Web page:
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Preservation of Guix (PoG) report 2023-03-13

From: Timothy Sample
Subject: Preservation of Guix (PoG) report 2023-03-13
Date: Mon, 13 Mar 2023 19:37:23 -0600
User-agent: Gnus/5.13 (Gnus v5.13) Emacs/28.2 (gnu/linux)

Hi Guix,

It’s been a while!  :)

Allow me to present to you a long-overdue update to the Preservation of
Guix (PoG) report: <>.  🎉

Note that you can link to the most recent version of the report using

What is this?  Well, I added a description to the report itself, but
here’s a brief teaser.  The PoG report shows what we know about the
archival status of the approximately 54K sources (and counting) Guix has
linked to since around the time of the 1.0 release.

For this edition, I took a bit of time to fix the contrast and colours
to be a bit more accessible.  They’re about half as garish as they used
to be, too.

Over the whole set, 77.1% are known to be safely tucked away in the
Software Heritage archive.  But it’s actually much better than that.  If
we only look at the most recent sampled commit (from Sunday the 5th),
that number becomes 87.4%, which is starting to look pretty good!

I have a few more notes on the report, but I want to put this near the
top of the message so that people will see it.  :)  I wrote a script
(see attached) that uses the PoG database to find missing sources on a
packge-by-package basis.  That is, you can run

    guix repl specification-to-swhids.scm pog.db bash

and it will print a table of all of the transitive sources needed to
build Bash, along with their preservation status.  Here’s a (heavily
edited and snipped to fit an email message) sample of its output:

[... many “stored” inputs]
sha256 0r5p. swh:1:dir:02f7. stored  /gnu/store/.-gmp-6.0.0a.tar.xz
sha256 0c3k. swh:1:dir:6027. stored  /gnu/store/.-mescc-....tar.xz
sha256 1r1z. swh:1:dir:6087. stored  /gnu/store/.-bash-2.05b.tar.gz
sha256 14l0. unknown         unknown /gnu/store/.-gcc-4.9.4.tar.bz2
sha256 0m2y. unknown         unknown /gnu/store/.-ed-1.17.tar.lz
[... more “unknown” inputs]

(I had to pipe the output to “sort -k 4” to have it sorted by status.)

The first two columns are the Guix hash.  The next two columns are the
SWHID (if known) and whether SWH has it (if known).  That last column is
the store filename (which is nice because it usually tells you what it
is we are looking at).  In this sample, you can see that GMP, MesCC
Tools, and Bash are all safe.  However, we don’t know about GCC 4 and
ed.  This is kinda like an automated version of Simon’s recent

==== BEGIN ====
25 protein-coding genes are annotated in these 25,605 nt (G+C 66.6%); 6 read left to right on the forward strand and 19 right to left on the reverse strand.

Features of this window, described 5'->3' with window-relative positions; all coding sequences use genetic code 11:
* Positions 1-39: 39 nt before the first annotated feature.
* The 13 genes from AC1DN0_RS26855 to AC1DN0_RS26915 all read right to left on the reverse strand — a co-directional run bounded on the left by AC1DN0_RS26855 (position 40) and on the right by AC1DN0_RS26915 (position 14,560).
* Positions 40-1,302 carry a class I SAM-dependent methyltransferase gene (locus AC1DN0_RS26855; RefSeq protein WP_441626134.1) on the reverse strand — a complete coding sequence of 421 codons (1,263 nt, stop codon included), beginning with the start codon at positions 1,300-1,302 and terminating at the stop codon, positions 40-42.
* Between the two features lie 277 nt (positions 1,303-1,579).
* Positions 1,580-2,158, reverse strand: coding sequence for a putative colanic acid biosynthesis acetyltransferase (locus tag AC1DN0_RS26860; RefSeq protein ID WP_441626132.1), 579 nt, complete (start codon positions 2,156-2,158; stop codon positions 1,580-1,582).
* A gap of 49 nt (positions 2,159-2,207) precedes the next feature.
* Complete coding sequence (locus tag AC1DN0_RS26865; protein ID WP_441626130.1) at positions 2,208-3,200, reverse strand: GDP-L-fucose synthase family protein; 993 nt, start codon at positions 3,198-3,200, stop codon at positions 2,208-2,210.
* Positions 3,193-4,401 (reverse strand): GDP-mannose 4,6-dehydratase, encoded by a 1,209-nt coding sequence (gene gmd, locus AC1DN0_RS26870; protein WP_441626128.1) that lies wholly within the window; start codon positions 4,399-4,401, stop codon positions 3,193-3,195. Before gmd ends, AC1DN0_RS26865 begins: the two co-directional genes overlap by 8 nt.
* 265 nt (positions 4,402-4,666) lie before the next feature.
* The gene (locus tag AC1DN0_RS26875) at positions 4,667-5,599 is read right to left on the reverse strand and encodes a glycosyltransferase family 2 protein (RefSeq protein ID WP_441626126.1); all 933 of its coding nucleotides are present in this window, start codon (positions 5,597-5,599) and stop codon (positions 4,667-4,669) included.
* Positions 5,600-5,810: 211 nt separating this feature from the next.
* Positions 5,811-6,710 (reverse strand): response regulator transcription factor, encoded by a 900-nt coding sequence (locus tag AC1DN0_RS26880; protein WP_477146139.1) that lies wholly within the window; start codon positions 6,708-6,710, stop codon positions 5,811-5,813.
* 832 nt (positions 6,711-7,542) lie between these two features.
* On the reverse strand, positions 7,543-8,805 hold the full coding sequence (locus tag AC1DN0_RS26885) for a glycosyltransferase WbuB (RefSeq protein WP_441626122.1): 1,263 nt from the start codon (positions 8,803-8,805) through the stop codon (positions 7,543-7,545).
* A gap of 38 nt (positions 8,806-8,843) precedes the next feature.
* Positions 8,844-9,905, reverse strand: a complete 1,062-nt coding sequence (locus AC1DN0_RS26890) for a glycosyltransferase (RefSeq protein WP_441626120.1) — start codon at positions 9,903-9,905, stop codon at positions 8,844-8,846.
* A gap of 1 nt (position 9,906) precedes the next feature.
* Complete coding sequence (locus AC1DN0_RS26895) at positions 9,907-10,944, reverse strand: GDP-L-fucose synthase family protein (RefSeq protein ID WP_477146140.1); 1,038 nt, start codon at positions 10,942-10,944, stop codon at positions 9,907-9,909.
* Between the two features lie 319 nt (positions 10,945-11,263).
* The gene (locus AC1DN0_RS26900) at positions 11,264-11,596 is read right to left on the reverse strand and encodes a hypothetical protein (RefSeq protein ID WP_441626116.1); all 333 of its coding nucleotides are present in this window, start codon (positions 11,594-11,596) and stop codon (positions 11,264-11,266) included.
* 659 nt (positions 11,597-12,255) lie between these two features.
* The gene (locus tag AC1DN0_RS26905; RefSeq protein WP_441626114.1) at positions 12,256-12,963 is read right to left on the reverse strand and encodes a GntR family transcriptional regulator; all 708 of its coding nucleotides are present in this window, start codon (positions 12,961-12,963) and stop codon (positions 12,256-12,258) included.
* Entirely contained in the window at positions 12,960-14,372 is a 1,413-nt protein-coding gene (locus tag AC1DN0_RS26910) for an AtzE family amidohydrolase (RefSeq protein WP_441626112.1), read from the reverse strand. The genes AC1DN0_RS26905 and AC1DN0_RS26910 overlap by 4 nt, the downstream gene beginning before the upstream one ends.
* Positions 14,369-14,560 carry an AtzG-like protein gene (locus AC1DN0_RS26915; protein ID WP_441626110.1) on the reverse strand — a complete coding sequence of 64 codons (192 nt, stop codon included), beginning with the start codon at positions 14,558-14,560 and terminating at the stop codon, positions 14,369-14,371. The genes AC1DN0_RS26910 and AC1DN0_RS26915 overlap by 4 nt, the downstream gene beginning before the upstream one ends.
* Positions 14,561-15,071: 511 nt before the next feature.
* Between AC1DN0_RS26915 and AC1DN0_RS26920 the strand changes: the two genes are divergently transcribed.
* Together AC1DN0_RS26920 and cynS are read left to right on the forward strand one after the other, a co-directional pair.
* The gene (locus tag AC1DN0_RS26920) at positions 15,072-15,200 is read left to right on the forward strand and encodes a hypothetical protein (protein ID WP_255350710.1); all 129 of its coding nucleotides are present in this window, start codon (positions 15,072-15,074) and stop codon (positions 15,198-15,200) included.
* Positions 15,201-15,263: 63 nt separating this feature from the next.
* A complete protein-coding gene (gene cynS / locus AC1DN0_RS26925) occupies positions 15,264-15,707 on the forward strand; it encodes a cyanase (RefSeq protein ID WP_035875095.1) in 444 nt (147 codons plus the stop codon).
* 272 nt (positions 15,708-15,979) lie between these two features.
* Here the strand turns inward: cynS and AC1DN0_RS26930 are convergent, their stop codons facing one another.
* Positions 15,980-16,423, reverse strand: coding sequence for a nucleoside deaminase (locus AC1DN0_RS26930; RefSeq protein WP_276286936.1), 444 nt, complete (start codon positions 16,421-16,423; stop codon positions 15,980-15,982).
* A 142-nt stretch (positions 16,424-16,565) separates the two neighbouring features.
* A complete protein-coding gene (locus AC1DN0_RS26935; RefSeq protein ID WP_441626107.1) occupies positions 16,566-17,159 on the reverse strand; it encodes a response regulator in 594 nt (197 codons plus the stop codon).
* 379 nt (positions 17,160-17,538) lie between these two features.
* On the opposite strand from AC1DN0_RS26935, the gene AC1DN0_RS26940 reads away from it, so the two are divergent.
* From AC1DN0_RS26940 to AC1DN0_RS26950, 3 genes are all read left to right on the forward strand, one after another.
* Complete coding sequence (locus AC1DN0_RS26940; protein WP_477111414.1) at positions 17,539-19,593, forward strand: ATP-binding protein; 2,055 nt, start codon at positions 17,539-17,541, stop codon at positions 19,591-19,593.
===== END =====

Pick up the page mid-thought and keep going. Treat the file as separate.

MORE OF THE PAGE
investigation [1].  The “unknown” two are due to Disarchive’s lack of
support for those compression formats.  I just wrote this script today
(mind the rough edges), and I’ve learned a lot from trying it on a few
packages.  It’s a little like a terrifying robotic TODO list, since it
shows a lot of problems, but it’s also exiting because solving all the
problems for the Guix package, say, would be a massive leap forward.
Here’s a rough road map for that based on a glance at the script’s

    • Subversion support (for TeX-based documentation stuff, I guess)
    • bzip2 support for Disarchive (there are 45 bzip2 tarballs)
    • ZIP support for Disarchive (for the 8 ZIP files)
    • lzip support for Disarchive (or a workaround for ed)
    • Fix some issues (gettext is .tar.gz, but something went wrong)
    • Do something with the static bootstrap binaries


If you want to try it out for yourself, you’ll need to download the
database <>.  Heads up:
it’s just over 200M, and my server can be pretty slow.

One other stray thought: the script should work with the time machine,
so you can check on packages from the past.  I didn’t test it, but I bet
it’s fine.

Okay.  Here are the rest of my notes about the report itself.

One thing that jumps out at me is 189 Git sources that SWH does not
have.  Usually they have basically all of the non-recursive Git sources.
It’s something to look into.

I also took a quick peek at the 1.9K “unknown” tar-gz sources.  About
39% percent of them are old Rust crates.  It’s a known problem with
Disarchive.  However, 42% of them are old Bioconductor packages.  They
seem to be lost.  It looks like Bioconductor now stores multiple package
versions per Bioconductor version [2], but before version 3.15 that was
not the case.  As an example, take “ggcyto” from Bioconductor 3.10 [3].
We packaged version 1.14.0, and then at some point Bioconductor 3.10
switched to version 1.14.1.  We packaged that, too, but now 1.14.0 is
gone.  I know it’s been discussed before, but I can’t remember what the
conclusion was.  Are these just gone forever?  I’m doing another pass
through all of them and recovering a few from the bordeaux substitute
server, but only a handful.


That’s all for now.  Enjoy the update and the script!

-- Tim

Attachment: specification-to-swhids.scm
Description: Text document

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